Brief Thoughts on Reconciling Heterodox and Mainstream Macroeconomic Ideas

In my gut, I feel there must be a way to reconcile the mainstream New Keynesian model with the mechanistically accurate way many heterodox economists (mostly thinking of Post-Keynesians here) describe the functioning of the monetary system. There will likely be some irreconcilable gaps, particularly when we start to move away from the monetary system, but it may be possible in a rough sense. I feel this way because most of the time, the two sides can’t even agree on their disagreements (okay, at least the participants on the internet). To me, that’s a sign there’s a serious element of cross-talk whereby each side is speaking a different language.

Nick Rowe’s attempt at using ISLM to reverse engineer Modern Money Theory (MMT), and thus by extension many elements of the broader Post-Keynesian school, is one attempt at reconciliation that I think is a start, and perhaps a good one. I’m not sure I’ve seen similar efforts on the banking side of the economy, but that may be because banks haven’t been an integral part of most mainstream models.

I hope to further explore this issue as I learn more, obviously recognizing I could be very wrong. But I know I am in good company. For example, Steve Randy Waldman frequently expresses hope on his blog. Additionally, Scott Fullwiler has said in the past that what likely separates the mainstream from a large portion of Post-Keynesian economics is consensus on whether or not the natural rate exists. Nick Rowe has expressed tentative agreement on this as well. Obviously, this is a massive issue to tackle, but at least we’d be getting somewhere!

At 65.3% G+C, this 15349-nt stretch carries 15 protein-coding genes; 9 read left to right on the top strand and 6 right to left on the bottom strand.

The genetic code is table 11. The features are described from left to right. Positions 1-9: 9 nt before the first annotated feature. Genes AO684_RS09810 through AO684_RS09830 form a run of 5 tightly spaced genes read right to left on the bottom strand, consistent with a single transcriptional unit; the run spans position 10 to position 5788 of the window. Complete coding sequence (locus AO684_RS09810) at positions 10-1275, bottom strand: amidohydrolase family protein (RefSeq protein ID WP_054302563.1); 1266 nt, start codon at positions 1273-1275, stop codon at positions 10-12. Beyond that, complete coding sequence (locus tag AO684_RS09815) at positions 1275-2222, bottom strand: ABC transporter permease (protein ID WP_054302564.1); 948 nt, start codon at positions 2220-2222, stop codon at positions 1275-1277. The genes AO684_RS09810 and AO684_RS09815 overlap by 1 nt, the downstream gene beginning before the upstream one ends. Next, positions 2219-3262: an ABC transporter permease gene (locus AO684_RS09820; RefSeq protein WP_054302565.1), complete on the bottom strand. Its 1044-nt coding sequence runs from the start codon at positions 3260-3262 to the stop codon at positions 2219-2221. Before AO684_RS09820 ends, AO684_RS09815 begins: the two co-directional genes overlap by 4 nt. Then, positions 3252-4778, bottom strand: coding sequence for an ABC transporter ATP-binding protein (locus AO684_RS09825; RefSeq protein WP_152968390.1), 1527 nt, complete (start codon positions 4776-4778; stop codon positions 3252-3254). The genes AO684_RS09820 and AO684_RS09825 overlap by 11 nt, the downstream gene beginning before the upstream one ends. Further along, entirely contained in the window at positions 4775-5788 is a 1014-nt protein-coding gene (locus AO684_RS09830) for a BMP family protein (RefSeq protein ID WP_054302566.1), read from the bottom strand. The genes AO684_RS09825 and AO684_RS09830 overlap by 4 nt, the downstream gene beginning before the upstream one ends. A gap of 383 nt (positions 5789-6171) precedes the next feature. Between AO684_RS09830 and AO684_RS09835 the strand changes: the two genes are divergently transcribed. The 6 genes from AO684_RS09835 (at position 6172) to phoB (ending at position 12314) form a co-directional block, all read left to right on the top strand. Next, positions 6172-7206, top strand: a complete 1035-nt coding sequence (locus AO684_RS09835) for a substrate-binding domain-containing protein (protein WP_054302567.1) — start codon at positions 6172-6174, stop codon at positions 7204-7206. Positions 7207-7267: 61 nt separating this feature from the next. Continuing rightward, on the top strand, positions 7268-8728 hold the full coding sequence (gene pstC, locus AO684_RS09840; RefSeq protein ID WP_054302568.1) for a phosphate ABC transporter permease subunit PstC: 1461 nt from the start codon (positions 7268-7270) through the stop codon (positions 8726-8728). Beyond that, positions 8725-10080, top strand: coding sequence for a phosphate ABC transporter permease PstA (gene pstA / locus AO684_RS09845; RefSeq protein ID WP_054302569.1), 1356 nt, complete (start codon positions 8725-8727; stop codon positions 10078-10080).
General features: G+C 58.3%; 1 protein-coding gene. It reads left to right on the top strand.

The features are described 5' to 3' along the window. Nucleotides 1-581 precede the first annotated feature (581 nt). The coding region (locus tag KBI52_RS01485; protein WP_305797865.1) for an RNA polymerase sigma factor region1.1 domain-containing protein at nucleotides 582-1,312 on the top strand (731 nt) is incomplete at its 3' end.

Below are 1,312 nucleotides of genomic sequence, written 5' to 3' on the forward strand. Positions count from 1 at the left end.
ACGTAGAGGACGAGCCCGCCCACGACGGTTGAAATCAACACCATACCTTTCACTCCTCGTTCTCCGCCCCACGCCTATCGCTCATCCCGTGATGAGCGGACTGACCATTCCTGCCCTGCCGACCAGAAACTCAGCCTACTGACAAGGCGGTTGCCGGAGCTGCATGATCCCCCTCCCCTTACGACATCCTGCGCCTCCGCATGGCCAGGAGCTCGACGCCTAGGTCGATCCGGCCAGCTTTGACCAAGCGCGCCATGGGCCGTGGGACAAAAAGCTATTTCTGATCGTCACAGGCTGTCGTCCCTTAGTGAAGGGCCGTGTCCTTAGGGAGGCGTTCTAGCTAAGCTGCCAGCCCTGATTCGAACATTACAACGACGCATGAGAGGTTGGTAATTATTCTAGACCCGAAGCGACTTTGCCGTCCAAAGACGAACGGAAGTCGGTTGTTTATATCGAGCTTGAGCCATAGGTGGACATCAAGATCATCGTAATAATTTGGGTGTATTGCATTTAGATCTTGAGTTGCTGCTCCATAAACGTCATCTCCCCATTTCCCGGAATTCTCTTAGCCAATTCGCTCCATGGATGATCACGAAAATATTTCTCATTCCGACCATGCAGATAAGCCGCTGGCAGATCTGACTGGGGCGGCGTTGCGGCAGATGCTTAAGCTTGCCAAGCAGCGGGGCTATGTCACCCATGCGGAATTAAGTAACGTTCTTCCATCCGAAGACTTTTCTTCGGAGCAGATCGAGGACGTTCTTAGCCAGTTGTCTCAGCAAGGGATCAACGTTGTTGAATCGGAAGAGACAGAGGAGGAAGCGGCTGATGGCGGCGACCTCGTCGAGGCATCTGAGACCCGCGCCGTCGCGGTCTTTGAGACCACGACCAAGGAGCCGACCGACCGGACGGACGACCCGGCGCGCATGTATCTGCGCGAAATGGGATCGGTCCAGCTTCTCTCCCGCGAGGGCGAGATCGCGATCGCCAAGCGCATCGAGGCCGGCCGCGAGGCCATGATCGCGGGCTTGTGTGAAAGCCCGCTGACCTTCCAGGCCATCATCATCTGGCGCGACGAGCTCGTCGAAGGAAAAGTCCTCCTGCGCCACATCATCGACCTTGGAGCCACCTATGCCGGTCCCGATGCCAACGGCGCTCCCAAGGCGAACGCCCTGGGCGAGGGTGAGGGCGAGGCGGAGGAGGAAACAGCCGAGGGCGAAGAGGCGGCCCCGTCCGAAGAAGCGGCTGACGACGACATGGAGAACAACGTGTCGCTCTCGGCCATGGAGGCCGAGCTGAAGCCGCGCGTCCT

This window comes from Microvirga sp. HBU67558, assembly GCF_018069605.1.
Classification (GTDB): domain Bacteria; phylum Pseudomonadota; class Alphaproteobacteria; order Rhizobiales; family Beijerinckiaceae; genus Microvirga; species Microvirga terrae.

And it’s not as if New Keynesian models are completely inconsistent with the Post-Keynesian view of the economy. For example, Post-Keynesians are always lamenting the gaps between mainstream economists’ understanding of central banking and banking practitioners' understanding. But they’re not alone in this. One of Michael Woodford’s goals in Interest and Pricesreferred by some as the mainstream "bible of modern monetary economics," was to unify the “curious disjunction between theory and practice” with respect to banking – those are Woodford’s words from the book. He includes in the book further criticism of the relevance of much past academic work to real-world monetary policy implementation. One of his attempts to rectify this is to include within his models the feature that nominal interest rates are fixed by the central bank. That’s a big deal and is a key element of most Post-Keynesians’ models. So why all the disagreement, for example, of the impact of the deficit on U.S. sovereign debt interest rates and inflation? It could be a poor understanding of and/or communication of the results of actual mainstream models by some economists with media platforms. But I think the natural rate is a more likely candidate…


  1. I think you can read some articles of Louis-Philippe Rochon (don't have a ready list) where he argues that NKE models are really different although superficially they may seem minor differences. Also note Mankiw says the Keynesian in NKE is a misnomer - it is better to call it New Monetarism.

    1. Definitely possible. I am nowhere near familiar enough with the models of either side to issue a confident opinion here.